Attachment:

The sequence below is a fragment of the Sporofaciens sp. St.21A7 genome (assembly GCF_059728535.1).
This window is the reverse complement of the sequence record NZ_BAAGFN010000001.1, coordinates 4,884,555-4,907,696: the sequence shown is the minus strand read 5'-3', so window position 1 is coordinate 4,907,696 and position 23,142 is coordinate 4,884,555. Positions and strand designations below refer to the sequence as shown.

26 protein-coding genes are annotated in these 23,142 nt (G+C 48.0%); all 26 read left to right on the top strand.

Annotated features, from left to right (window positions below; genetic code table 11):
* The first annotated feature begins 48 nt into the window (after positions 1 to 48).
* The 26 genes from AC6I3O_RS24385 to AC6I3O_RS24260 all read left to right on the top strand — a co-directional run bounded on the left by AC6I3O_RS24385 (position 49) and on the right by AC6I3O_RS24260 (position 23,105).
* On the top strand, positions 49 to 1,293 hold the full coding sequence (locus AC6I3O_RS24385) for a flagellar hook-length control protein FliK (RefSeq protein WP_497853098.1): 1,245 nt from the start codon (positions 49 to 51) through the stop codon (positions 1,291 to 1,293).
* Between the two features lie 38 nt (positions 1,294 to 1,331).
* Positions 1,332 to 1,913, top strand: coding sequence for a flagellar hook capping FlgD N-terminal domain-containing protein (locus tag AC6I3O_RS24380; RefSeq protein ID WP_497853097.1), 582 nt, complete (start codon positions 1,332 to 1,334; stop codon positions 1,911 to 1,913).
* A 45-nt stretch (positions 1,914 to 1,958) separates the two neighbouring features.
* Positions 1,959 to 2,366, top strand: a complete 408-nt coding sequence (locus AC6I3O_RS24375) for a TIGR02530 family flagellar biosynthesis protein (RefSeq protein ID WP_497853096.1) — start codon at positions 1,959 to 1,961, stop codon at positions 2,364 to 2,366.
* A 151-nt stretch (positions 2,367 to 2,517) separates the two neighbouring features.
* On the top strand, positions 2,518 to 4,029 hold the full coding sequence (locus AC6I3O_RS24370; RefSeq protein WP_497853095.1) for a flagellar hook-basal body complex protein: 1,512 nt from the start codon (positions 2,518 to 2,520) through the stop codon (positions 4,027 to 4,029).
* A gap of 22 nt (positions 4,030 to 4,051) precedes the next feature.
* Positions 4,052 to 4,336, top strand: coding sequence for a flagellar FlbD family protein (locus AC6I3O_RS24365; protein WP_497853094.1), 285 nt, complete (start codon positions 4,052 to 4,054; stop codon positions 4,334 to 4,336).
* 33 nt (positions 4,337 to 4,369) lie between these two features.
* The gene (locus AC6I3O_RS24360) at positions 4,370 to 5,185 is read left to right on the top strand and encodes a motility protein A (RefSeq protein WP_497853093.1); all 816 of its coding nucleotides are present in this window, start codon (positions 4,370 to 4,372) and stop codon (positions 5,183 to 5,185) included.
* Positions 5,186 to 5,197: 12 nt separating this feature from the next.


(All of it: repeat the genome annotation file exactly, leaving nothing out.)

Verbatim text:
The sequence below is a fragment of the Sporofaciens sp. St.21A7 genome (assembly GCF_059728535.1).
This window is the reverse complement of the sequence record NZ_BAAGFN010000001.1, coordinates 4,884,555-4,907,696: the sequence shown is the minus strand read 5'-3', so window position 1 is coordinate 4,907,696 and position 23,142 is coordinate 4,884,555. Positions and strand designations below refer to the sequence as shown.

26 protein-coding genes are annotated in these 23,142 nt (G+C 48.0%); all 26 read left to right on the top strand.

Annotated features, from left to right (window positions below; genetic code table 11):
* The first annotated feature begins 48 nt into the window (after positions 1 to 48).
* The 26 genes from AC6I3O_RS24385 to AC6I3O_RS24260 all read left to right on the top strand — a co-directional run bounded on the left by AC6I3O_RS24385 (position 49) and on the right by AC6I3O_RS24260 (position 23,105).
* On the top strand, positions 49 to 1,293 hold the full coding sequence (locus AC6I3O_RS24385) for a flagellar hook-length control protein FliK (RefSeq protein WP_497853098.1): 1,245 nt from the start codon (positions 49 to 51) through the stop codon (positions 1,291 to 1,293).
* Between the two features lie 38 nt (positions 1,294 to 1,331).
* Positions 1,332 to 1,913, top strand: coding sequence for a flagellar hook capping FlgD N-terminal domain-containing protein (locus tag AC6I3O_RS24380; RefSeq protein ID WP_497853097.1), 582 nt, complete (start codon positions 1,332 to 1,334; stop codon positions 1,911 to 1,913).
* A 45-nt stretch (positions 1,914 to 1,958) separates the two neighbouring features.
* Positions 1,959 to 2,366, top strand: a complete 408-nt coding sequence (locus AC6I3O_RS24375) for a TIGR02530 family flagellar biosynthesis protein (RefSeq protein ID WP_497853096.1) — start codon at positions 1,959 to 1,961, stop codon at positions 2,364 to 2,366.
* A 151-nt stretch (positions 2,367 to 2,517) separates the two neighbouring features.
* On the top strand, positions 2,518 to 4,029 hold the full coding sequence (locus AC6I3O_RS24370; RefSeq protein WP_497853095.1) for a flagellar hook-basal body complex protein: 1,512 nt from the start codon (positions 2,518 to 2,520) through the stop codon (positions 4,027 to 4,029).
* A gap of 22 nt (positions 4,030 to 4,051) precedes the next feature.
* Positions 4,052 to 4,336, top strand: coding sequence for a flagellar FlbD family protein (locus AC6I3O_RS24365; protein WP_497853094.1), 285 nt, complete (start codon positions 4,052 to 4,054; stop codon positions 4,334 to 4,336).
* 33 nt (positions 4,337 to 4,369) lie between these two features.
* The gene (locus AC6I3O_RS24360) at positions 4,370 to 5,185 is read left to right on the top strand and encodes a motility protein A (RefSeq protein WP_497853093.1); all 816 of its coding nucleotides are present in this window, start codon (positions 4,370 to 4,372) and stop codon (positions 5,183 to 5,185) included.
* Positions 5,186 to 5,197: 12 nt separating this feature from the next.